BACKGROUND: Measuring rectal temperature in children is the gold standard, but ear or forehead measures are less traumatic and faster. The quality of non-invasive devices has improved but concerns remain whether they are reliable enough to substitute rectal thermometers. The aim was to evaluate in a real-life children population whether the forehead or ear temperature measurements could be used in screening to detect fever and if the agreement with the rectal temperature for different age groups is acceptable for clinical use.
METHODS: Cross-sectional clinical study comparing temporal and tympanic temperatures to rectal temperature in 0-18-year-old children. The ear thermometer was a Pro 4000 Thermoscan, the temporal Exergen TAT. Rectal temperature ≥ 38.0 °C was defined as fever.
RESULTS: Among 995 children, 39% had a fever. The ear thermometer had a significantly greater ability to detect fever than the temporal thermometer (AUC 0.972; 95% CI: 0.963-0.981 versus AUC 0.931; 95% CI: 0.915-0.947, p < 0.0001). Both devices had the lowest sensitivity in the youngest and oldest children, and only the ear thermometer reached a sensitivity above 90% in the 0.5-5-year age group. The Bland-Altman analysis showed that the 95% limits of agreement for the temporal thermometer was between - 1.2 to + 1.5 °C and for the ear thermometer between - 0.97 to + 1.07 °C.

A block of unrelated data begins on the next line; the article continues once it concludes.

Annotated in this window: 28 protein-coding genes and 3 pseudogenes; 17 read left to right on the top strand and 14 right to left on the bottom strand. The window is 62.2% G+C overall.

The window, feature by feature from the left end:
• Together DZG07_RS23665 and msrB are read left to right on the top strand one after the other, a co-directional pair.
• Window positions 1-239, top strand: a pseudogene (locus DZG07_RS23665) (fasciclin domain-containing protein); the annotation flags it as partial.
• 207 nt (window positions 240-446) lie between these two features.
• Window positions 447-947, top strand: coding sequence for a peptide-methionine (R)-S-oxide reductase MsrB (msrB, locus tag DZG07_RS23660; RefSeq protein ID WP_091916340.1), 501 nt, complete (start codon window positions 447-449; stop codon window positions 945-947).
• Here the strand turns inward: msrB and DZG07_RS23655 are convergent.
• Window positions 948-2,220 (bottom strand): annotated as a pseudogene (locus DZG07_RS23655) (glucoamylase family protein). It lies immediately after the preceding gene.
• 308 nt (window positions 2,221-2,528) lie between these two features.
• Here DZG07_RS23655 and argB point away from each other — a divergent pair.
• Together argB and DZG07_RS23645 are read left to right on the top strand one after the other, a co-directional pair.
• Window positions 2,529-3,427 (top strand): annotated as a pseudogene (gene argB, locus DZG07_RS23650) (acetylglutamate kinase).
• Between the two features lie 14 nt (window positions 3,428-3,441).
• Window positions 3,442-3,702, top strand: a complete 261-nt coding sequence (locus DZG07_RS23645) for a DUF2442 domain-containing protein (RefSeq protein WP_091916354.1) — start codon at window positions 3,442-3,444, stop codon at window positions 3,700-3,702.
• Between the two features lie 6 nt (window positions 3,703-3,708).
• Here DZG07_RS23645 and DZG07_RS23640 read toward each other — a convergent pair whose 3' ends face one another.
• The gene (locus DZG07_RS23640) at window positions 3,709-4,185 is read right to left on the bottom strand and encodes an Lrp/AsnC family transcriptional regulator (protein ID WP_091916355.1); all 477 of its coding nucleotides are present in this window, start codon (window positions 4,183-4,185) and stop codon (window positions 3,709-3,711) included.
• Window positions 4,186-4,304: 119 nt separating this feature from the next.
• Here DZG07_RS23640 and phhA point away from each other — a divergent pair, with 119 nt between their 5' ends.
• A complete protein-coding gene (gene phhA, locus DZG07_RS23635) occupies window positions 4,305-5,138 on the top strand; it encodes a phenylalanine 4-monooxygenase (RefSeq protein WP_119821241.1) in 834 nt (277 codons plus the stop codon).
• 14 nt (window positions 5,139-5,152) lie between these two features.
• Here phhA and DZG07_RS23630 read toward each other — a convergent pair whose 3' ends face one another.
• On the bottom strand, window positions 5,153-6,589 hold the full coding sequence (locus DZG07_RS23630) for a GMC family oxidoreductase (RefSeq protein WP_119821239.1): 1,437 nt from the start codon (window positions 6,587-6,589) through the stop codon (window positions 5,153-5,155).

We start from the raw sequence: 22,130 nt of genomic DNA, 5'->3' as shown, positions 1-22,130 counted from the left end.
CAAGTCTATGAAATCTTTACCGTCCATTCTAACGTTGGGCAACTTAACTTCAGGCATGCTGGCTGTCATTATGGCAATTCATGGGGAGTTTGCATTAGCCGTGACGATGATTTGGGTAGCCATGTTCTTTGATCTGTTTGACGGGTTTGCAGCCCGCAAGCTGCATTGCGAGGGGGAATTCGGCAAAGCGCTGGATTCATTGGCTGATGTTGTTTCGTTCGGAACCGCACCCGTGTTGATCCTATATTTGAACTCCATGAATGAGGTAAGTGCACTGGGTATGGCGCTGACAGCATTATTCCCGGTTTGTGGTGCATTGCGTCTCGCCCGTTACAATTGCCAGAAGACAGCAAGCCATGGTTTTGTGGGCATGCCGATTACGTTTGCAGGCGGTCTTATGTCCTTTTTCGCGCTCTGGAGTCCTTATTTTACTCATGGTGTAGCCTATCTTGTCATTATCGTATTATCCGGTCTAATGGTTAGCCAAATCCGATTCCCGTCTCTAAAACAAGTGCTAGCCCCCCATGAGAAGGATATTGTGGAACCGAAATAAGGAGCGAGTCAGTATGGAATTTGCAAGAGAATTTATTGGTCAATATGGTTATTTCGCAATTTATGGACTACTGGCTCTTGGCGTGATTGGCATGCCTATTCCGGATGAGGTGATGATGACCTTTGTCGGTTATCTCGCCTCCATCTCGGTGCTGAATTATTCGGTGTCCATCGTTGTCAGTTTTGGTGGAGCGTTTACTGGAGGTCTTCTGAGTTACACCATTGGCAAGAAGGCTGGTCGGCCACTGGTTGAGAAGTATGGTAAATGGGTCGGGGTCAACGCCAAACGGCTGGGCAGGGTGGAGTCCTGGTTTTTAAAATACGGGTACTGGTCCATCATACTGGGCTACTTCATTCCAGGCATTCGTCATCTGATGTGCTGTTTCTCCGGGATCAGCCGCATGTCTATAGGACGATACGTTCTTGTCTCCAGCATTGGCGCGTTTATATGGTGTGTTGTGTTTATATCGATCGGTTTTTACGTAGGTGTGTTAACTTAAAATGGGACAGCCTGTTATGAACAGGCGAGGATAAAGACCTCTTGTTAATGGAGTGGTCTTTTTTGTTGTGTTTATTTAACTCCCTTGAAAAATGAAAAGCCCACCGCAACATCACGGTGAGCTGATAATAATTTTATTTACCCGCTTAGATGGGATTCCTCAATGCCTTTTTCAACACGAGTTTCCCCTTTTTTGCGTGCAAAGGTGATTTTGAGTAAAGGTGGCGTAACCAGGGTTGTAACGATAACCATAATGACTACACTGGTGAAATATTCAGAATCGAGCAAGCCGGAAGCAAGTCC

CONCLUSIONS: Based on a large sample of children, the temporal measurement of temperature is not currently recommendable, but with the technology used in this study the ear measurement proved useful for screening purposes, especially among children aged 6 months to 5 years. For the exact measurement of temperature, the rectal method is still recommended.